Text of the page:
The auroral motions and geomagnetic changes the characterize the substorm`s expansive phase, maximum epoch, and recovery phase are discussed in the context of their possible associations with the dropout and, especially, the recovery of the magnetotail plasma sheet. The evidence that there may be an inordinately sudden large poleward excursion or displacement (a poleward leap) of the electrojet and the auroras at the expansive phase-recovery phase transition is described. The close temporal association of these signatures with the recovery of the plasma sheet, observed on many occasions, suggests a causal relationship between substorm maximum epoch and recovery phase on the one hand and plasma sheet recovery on the other.

  5. Is energy storage and release part of the substorm process?

    NASA Technical Reports Server (NTRS)

    Clauer, C. R.

    1981-01-01

    Models for magnetospheric substorms were considered. A modified model which includes the growth phase, a time interval prior to the onset of the expansion phase, during which energy was transferred from a solar wind to the magnetosphere and stored for subsequent release, is discussed. Evidence for energy storage in the tail prior to substorm expansion for both isolated and moderate substorm activity is reviewed.

  6. Auroral substorms

    NASA Astrophysics Data System (ADS)

    Heikkila, Walter J.

    Many models of the substorm process assume a uniform current sheet before the auroral breakup and the onset of the expansion phase; in fact, a lower energy state for the cross-tail current is a set of filamentary currents. We hypothesize that such filaments are connected to auroral arcs during the growth phase. We must have an arc for it to break up, an essential part of the substorm. This means that we should look at instabilities of current filaments in the magnetotail. We have proposed that the appropriate instability is a simple meander of the current filament in the equatorial plane. An outward meander will be caused by the current carriers, undergoing curvature drift, becoming demagnetized. We take the inductive electric field as EIND = -∂A/∂t, using the Coulomb or transverse gauge. This inductive electric field will in general have a component parallel to the magnetic field. We take the response of the plasma to be reflected in a scalar potential, EES = - ∇ φ that response must be such as to diminish the actual (or net) E∥ Part of the response is the formation of field-aligned currents producing the well-known substorm current diversion. At the same time the plasma will enhance the transverse component of the induction electric field. Other work has indicated that a substorm reconnection X-line will form. The enhanced induction electric field near the emerging X-line will cause a discharge, again to decrease E∥ After subsequent betatron acceleration even zero energy particles can be energized to MeV energies in a matter of seconds in a two-step process. A plasmoid will be created which will move in the direction of least magnetic pressure, namely tailward.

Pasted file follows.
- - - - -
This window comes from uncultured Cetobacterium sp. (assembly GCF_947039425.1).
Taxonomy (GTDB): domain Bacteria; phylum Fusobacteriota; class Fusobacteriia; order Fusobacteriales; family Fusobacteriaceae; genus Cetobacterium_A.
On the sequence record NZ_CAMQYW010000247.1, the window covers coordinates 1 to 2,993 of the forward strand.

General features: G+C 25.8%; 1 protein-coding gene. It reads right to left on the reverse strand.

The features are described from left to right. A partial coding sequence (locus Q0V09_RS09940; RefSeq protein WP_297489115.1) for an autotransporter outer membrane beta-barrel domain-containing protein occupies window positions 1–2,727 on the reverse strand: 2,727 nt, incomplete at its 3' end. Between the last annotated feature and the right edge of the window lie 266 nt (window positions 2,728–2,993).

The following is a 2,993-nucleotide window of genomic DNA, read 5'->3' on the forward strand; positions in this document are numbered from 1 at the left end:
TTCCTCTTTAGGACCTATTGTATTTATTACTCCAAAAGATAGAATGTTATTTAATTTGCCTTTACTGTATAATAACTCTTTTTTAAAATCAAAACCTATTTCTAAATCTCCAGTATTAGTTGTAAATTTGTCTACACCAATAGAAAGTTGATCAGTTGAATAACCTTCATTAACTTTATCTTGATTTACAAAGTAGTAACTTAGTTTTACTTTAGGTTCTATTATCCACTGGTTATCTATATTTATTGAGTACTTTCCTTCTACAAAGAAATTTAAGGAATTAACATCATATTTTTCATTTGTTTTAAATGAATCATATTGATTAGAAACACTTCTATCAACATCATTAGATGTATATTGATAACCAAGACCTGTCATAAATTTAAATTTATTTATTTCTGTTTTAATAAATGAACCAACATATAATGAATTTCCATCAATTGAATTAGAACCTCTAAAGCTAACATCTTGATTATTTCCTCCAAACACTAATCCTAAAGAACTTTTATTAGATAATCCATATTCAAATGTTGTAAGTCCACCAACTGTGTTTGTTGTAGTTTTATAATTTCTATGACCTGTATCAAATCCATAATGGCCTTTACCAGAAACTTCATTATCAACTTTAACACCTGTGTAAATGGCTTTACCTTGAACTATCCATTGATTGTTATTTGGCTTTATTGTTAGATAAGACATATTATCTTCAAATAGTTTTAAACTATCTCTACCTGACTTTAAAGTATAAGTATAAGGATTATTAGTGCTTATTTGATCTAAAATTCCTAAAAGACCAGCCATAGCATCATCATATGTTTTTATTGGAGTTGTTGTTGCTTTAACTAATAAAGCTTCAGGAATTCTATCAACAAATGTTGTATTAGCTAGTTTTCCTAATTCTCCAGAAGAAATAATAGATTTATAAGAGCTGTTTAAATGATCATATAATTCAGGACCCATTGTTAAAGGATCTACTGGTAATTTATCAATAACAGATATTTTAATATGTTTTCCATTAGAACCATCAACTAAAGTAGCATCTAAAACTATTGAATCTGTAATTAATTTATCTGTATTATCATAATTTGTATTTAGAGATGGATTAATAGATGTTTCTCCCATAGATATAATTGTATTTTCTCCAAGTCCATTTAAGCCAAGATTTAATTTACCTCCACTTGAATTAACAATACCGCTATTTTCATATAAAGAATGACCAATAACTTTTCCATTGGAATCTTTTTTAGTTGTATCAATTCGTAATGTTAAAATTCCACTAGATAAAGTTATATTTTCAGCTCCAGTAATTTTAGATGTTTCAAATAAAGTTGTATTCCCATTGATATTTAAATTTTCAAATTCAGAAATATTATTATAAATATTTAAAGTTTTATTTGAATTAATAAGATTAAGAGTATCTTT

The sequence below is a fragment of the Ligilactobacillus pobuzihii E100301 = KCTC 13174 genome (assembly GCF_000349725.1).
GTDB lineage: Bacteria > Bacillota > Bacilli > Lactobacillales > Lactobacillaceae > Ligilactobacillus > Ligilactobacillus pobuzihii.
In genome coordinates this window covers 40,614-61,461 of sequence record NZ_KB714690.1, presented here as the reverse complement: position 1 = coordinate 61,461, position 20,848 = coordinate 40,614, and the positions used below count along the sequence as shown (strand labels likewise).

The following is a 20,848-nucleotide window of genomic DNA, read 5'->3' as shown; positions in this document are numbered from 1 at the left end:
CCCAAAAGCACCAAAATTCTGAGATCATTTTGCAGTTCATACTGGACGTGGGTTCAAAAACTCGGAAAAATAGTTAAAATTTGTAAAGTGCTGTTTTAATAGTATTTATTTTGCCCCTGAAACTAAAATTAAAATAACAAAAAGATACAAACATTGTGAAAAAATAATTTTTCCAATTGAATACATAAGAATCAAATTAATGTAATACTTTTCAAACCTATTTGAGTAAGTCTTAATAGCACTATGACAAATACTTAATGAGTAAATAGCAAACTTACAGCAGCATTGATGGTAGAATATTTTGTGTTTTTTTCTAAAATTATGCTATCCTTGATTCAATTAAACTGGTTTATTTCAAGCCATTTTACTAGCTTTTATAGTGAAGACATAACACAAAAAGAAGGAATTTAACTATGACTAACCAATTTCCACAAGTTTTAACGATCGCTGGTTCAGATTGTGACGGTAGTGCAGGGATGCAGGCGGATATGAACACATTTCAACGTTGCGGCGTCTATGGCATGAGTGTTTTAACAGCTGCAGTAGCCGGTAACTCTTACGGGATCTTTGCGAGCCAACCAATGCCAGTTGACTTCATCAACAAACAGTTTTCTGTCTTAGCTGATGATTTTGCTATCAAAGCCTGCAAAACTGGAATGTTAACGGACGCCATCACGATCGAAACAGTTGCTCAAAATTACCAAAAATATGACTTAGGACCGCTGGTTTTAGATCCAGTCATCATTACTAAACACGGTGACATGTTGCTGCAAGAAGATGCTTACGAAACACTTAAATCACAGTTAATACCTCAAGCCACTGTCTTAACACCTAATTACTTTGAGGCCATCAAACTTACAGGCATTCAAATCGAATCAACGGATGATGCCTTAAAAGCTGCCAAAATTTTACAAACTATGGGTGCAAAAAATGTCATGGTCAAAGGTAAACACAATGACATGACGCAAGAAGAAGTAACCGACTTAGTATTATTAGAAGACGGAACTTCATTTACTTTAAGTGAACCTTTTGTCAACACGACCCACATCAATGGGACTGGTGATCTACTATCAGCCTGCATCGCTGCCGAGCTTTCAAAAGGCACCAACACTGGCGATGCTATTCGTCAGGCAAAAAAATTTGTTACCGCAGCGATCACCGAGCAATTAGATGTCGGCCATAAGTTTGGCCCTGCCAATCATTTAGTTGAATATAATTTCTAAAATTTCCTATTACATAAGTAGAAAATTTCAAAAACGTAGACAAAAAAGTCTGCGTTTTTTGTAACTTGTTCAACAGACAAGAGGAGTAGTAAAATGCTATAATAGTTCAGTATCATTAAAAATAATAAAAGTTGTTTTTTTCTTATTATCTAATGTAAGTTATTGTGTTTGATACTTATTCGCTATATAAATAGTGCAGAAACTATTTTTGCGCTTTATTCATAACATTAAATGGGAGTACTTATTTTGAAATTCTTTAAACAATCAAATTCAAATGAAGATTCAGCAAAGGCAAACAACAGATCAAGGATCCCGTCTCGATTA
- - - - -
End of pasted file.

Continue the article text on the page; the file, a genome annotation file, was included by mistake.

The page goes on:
7. Investigation of isolated substorms: Generation conditions and characteristics of different phases

    NASA Astrophysics Data System (ADS)

    Vorobjev, V. G.; Yagodkina, O. I.; Zverev, V. L.

    2016-11-01

    Characteristics of isolated substorms selected by variations in the 1-min values of the AL index are analyzed. The substorms were divided into several types with respect to the behavior of the Bz component of the interplanetary magnetic field (IMF) during the expansion phase. The probability of observations of substorms associated with the northward turn of the Bz component of IMF was 19%, while the substorms taking place at Bz < 0 were observed in 53% of cases. A substantial number of events in which no substorm magnetic activity was observed in the auroral zone after a long (>30 min) period of the southward IMF and a following sharp turn of the Bz component of IMF before the north was detected. The data suggest that a northward IMF turn is neither a necessary nor sufficient condition for generating substorms. It has been shown for substorms of the both types that the average duration of the southward IMF to moment T 0 and the average intensity of the magnetic perturbation in the maximum are approximately the same and amount to 80 min and-650 nT, respectively. However, for substorms at Bz < 0, their mean duration, including the expansive and recovery phases, is on average 30 min longer than that at a northward turn of IMF. Correlations between the loading-unloading processes in the magnetosphere in the periods of magnetospheric substorms were investigated with different functions that determine the efficiency of the energy transfer from the solar wind to the magnetosphere. It has been shown that the highest correlation coefficient ( r = 0.84) is observed when the function suggested by Newell et al. (2007) is used. It has been detected that a simple function VB S yields a high correlation coefficient ( r = 0.75).

  8. Contributions of substorm injections to SYM-H depressions in the main phase of storms

    NASA Astrophysics Data System (ADS)

    He, Zhaohai; Dai, Lei; Wang, Chi; Duan, Suping; Zhang, Lingqian; Chen, Tao; Roth, I.

    2016-12-01